Image: Mushkin Enhanced

Mushkin Enhanced’s Source HC 16 TB SSD has begun showing up at select retailers such as Newegg. The SSD isn’t exactly a bargain at $2,599.99, but it seems like an exciting prospect for richer gamers who have dreamed about storing their entire Steam libraries on a single SSD. The drive could also be a tantalizing option for users who are slowly being driven insane by the noise of the spinning disks in their home media servers and are desperate enough to pay big bucks for silence.

Peak performance is obviously not the main selling point of Mushkin’s TLC-based Source HC 16 TB SSD, but the SATA drive does offer max sequential read and write speeds of up to 555 MB/s and 535 MB/s, respectively, which should be adequate for general media access. It is rated for 11,375 TBW and features a MTBF of 1,500,000 hours.

Mushkin Enhanced Source HC 16 TB SSD Key Specifications


BrandMushkin Enhanced
SeriesSource HC
Type7mm Internal Solid State Drive (SSD)
Used ForConsumer


Form Factor2.5″
InterfaceSATA 6Gb/s
ControllerPhison S12


Max Sequential ReadUp to 555MB/s
Max Sequential WriteUp to 535MB/s
4KB Random ReadUp to 97,000
4KB Random WriteUp to 89,000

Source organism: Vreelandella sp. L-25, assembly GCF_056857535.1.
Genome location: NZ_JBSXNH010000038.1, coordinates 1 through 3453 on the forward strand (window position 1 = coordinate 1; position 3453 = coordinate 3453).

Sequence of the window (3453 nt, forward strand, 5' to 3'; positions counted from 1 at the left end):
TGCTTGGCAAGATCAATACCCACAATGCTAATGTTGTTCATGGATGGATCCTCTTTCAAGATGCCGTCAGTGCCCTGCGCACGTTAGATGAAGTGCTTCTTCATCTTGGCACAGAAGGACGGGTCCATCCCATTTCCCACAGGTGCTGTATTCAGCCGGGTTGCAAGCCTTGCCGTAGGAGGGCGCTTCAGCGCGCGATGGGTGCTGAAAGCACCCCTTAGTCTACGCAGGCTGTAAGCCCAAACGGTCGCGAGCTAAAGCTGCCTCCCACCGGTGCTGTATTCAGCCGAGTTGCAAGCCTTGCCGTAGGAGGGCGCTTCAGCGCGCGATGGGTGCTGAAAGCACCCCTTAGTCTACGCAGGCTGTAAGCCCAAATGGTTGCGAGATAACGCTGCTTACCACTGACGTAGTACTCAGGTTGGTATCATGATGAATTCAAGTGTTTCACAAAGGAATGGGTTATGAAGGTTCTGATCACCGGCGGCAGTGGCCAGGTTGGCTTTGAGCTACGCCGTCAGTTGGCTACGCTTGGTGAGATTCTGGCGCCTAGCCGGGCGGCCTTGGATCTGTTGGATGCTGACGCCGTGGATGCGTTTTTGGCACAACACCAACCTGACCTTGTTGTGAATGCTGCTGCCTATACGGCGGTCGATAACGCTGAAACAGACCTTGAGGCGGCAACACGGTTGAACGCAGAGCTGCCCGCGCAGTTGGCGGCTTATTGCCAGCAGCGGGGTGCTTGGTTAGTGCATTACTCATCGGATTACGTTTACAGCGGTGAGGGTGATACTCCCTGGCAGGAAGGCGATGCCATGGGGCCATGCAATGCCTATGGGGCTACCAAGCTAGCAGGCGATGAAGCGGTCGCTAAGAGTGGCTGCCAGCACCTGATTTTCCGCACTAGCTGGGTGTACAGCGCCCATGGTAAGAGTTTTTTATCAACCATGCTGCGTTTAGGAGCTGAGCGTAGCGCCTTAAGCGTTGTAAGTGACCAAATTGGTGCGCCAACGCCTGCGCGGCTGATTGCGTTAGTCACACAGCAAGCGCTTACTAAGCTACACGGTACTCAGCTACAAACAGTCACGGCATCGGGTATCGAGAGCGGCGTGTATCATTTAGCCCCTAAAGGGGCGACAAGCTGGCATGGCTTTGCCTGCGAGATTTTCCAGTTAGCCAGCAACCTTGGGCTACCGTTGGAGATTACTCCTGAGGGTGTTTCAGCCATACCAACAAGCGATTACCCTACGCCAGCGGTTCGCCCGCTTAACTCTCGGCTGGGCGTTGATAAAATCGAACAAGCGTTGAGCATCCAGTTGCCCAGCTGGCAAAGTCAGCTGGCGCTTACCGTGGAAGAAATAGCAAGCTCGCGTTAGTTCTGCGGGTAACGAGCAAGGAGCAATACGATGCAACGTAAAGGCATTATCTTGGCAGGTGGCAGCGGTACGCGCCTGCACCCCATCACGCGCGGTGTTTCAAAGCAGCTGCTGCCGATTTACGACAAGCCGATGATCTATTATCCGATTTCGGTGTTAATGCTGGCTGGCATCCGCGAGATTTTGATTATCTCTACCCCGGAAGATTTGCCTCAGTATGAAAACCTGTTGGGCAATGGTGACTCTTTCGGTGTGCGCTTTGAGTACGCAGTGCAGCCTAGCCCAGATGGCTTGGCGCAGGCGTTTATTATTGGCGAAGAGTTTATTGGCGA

Seek Time<0.1ms
MTBF1,500,000 hours

From Mushkin’s marketing sheet:

The SOURCE HC is the next chapter of the SOURCE series of SSDs. Designed for PC enthusiasts and power users alike the SOURCE HC pushes the limits of SATA 3 performance and reaches capacities of up to 16TB in a 2.5″ form factor.

Engineered with the some level of quality and durability that our consumers have enjoyed for over 25 years the Source HC delivers exceptional performance and capacities at an incredible value. Featuring Phison’s S12 controller the Source HC holds nothing back. Offering improved endurance, reliability, and superior performance for high-end computing applications like gaming, HD media playback, or creative software.

Mushkin’s Enhanced Source SSDs are also available in 4 TB and 8 TB capacities for $499.99 and $1,099,99, respectively. They feature an enhanced data protection suite that includes built-in LDPC ECC for data correction, wear-leveling for longer lifespan, and SLC caching for accelerated burst performance.

Source: Mushkin

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  1. Hmm

    Headline says 16TB, pic says 1TB

    I mean, I’m sure it wouldn’t look much different with a 6 in there, but they should at least have a pic of the actual product.

  2. SATA though…

    If you have to go SATA you’d be much better off RAID:ing a bunch of smaller disks to help overcome the 6gbit limitation of SATA. Even with a redundant drive in there to help avoid striping failures I bet it would still be price competitive, because a 16TB drive is going to be [I]expensive[/I]

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